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Old 03-06-2008, 07:21 PM   #23
Join Date: Mar 2008
Posts: 359
Default Re: Official Polaris Thread

Originally Posted by Havok83 View Post
I hated that Austen rewrote it and made Lorna, Magneto's daughter. Thats a plotline I wish would have been reversed
Well I loved that plot line, but no it wasn't Austen's idea. Austen did an interview a few months back to answer some lingering fan questions that people keep asking him. You might find this interesting.

Since I hear a lot of these questions over and over again, I thought I’d just answer a few and be done with them. These things never get covered in interviews, so it seemed a good place to get this stuff out there because for some reason people want to know.

So here we go.

Justin asks: I really liked your work on Uncanny X-Men, especially with what you did with Polaris. You turned her from a character that was always in the background who I hardly ever noticed into one of my favorite characters and you managed to give her character a nice edge.

One thing I was wondering is how the decision to make Polaris Magneto’s daughter again came down? Was that Morrison or your idea? Because, I know the storyline had its roots in Morrison’s New X-Men 132 back in September 2002.

I believe it was Grant’s. But the roots went much further back, though others can tell you specifically when and where, what issues, what the circumstances were, which page, what panels, what characters, the costumes they were wearing, who lettered it, and possibly even the type of printer it was printed on.

There was a storyline done years ago where she was ‘revealed’ to be Magneto’s daughter, but then it was undone, or proven not to be true, or only happened in one of Scarlet Witch’s continuity-scrubbing bubbles, or something. Maybe in the Neal Adams Roy Thomas run. I researched it at the time, but I’ve since forgotten. I needed to memorize someone’s phone number, and that’s the only brain space I had available.

Apparently Grant made a decision to go back to it, but I’m not sure whose actual idea it was: his, Marvel’s, or God’s acting through them both as a conduit—I assume his, because he was Grant Morrison, and he had the power, the power of Hoodoo—all I can tell you is that the germ of the idea wasn’t mine.

I had intended to use Polaris in my run from the beginning, keep her much as she’d been when I’d read about her in X-Factor and other places, then eventually marry her off to Alex, happily ever after—at least until some other writer came along and made them related to Satan. It was a surprise to me when she appeared in Grant’s X-Men—crazy, muttering to herself, and wandering in the radioactive mud. We’d just had coffee the previous day, and she seemed fine. Just shows how you can miss the little signs.

Once she’d appeared as Nutso Profundo I had to rewrite some of my scripts, and went with Lorna the edgier, more volatile and unpredictable Looney Tunes with a heart of gold. It made a certain amount of sense, and I agree with you, she became more interesting than she had been. CURSE YOU GRANT MORRISON AND YOUR GENIUS! He was always making me look bad for my lack of imagination. I think he did it on purpose.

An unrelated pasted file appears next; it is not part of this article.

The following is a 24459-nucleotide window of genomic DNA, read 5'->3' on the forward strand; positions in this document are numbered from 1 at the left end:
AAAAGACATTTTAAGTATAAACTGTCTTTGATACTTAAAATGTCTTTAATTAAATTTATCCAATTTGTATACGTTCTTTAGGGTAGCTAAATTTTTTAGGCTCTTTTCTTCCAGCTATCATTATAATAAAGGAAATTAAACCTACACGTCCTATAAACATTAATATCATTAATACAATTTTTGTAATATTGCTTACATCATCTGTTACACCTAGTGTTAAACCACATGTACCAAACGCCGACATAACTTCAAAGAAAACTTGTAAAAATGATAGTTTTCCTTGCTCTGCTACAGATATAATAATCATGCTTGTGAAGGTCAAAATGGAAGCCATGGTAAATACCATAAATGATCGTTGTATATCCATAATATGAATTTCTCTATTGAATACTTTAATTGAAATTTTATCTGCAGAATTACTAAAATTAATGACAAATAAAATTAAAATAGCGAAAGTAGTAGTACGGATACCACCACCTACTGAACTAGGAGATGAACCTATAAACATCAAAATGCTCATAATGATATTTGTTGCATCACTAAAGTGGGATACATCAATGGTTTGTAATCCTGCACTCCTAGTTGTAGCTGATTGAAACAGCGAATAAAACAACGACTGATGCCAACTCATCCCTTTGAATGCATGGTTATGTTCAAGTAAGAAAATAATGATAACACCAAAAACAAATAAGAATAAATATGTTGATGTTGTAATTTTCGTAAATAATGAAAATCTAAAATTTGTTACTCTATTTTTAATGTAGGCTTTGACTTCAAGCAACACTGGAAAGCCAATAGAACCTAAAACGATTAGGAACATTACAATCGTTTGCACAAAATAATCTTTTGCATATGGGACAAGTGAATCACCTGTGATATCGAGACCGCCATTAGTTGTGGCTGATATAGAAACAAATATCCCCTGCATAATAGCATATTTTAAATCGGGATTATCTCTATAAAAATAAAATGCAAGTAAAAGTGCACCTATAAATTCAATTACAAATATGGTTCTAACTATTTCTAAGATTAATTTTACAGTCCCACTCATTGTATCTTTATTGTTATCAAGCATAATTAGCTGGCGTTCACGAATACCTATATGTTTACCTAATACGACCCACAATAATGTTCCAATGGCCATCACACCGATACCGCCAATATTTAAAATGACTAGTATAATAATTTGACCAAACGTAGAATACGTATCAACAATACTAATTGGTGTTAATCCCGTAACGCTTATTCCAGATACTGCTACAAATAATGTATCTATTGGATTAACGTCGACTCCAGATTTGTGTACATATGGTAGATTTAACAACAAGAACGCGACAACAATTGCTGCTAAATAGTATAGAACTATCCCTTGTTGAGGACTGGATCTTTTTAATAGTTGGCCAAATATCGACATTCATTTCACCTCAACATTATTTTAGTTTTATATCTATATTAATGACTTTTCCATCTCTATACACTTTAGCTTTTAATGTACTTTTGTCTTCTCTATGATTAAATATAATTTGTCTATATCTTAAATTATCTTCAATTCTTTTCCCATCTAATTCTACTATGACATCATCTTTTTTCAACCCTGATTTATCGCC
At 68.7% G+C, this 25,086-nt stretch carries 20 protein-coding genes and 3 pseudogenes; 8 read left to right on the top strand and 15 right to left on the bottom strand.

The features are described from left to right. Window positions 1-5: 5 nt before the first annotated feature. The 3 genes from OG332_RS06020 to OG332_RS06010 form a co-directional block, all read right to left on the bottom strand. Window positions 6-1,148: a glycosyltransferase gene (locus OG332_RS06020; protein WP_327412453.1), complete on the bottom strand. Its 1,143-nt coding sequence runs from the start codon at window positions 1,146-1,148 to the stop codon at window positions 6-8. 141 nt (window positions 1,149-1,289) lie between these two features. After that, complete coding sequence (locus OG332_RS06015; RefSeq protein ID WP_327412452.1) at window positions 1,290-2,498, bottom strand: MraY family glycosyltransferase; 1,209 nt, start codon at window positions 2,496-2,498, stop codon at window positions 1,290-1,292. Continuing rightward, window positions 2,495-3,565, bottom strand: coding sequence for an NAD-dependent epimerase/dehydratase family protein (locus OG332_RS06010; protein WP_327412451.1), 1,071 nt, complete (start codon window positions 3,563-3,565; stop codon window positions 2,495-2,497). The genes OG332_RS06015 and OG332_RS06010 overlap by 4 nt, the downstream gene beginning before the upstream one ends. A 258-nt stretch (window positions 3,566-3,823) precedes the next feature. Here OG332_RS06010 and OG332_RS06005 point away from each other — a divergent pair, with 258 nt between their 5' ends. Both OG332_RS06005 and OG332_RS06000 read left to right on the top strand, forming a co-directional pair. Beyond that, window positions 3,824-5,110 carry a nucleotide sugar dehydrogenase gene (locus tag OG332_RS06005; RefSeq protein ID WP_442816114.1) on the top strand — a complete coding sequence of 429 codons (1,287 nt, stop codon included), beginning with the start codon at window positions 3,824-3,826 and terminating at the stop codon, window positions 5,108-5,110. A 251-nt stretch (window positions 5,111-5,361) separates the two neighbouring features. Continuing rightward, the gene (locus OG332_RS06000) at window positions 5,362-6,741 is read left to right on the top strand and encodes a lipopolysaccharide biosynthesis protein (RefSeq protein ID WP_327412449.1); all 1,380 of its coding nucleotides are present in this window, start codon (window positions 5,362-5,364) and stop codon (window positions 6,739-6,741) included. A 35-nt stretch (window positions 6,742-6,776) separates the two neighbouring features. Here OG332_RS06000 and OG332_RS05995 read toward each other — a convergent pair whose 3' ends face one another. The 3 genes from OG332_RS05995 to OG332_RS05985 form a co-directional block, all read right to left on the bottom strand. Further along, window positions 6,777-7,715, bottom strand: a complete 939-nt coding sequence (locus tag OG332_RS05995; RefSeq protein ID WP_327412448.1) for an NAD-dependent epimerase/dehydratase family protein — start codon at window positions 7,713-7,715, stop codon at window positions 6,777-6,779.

If Lorna had been on Genosha when it was destroyed, that kind of devastation likley would have changed her, deeply, although I’m sure she still could have had kids, a marriage, and sold Tupperware in her spare time if only I had let her. I decided not to, because I’m a dick, that way.

So it wasn’t planned, it wasn’t actually my idea, but I ran with it and thought it was a good direction and an interesting one. And, tellingly, people both credit, and blame me for the change.

If you liked it, I did it. If not, it’s Grant’s fault.

See how easy that is?

So when I took over X-Men, I believed I had to use the team Joe Casey had used, which included the lovely and talented Stacy X.

I had no idea that I was free to bring in and get rid of people, to change their personalities, costumes, personal hair-care products, or anything of the sort—at least not initially.

So I kept Stacy, made her fall for Warren, then try to get some rebound jiggy with Kurt, left Lorna crazy, made Kurt quippy and fun (I was told initially that Joe intended to get Kurt out of the priesthood before I would take over, and had to adjust back to dark and somber when that didn’t happen for whatever reason), kept Archangel, added Paige Guthrie because the editor’s liked her personally and wanted her on the team, brought back soap and relationships because Marvel felt it was core to the series (and I agreed), added Sammy because Marvel wanted an anchor-point for new readers, and so on, and so on.

Eventually, with Stacy X, I was told to get rid of her. Now. Right away. Painfully, if at all possible, and never mention her again.

And unfortunately by then I had come to love Stacy. She turned out to be a great character. She created nothing but conflict, which is raw meat for any writer looking to give life to interesting and compelling stories. I thought Stacy was a brilliant character—one of Joe’s best ideas, actually—and would have loved to continue using her. She stirred things up. But people hated her, particularly the folks at Marvel. The ones who write those X-Checks I mentioned. They’re kinda like Disney bucks, only with claws on ‘em.

So on that panel in Chicago, or the seventh level of hell, what I wanted to say was, “No, Marvel made me get rid of her, she’ll never be coming back, and I miss her because she was a great character.”

But I wasn’t sure I could say that, then.

Now I no longer care.
New X-Men 132 September 2002 by Grant Morrison

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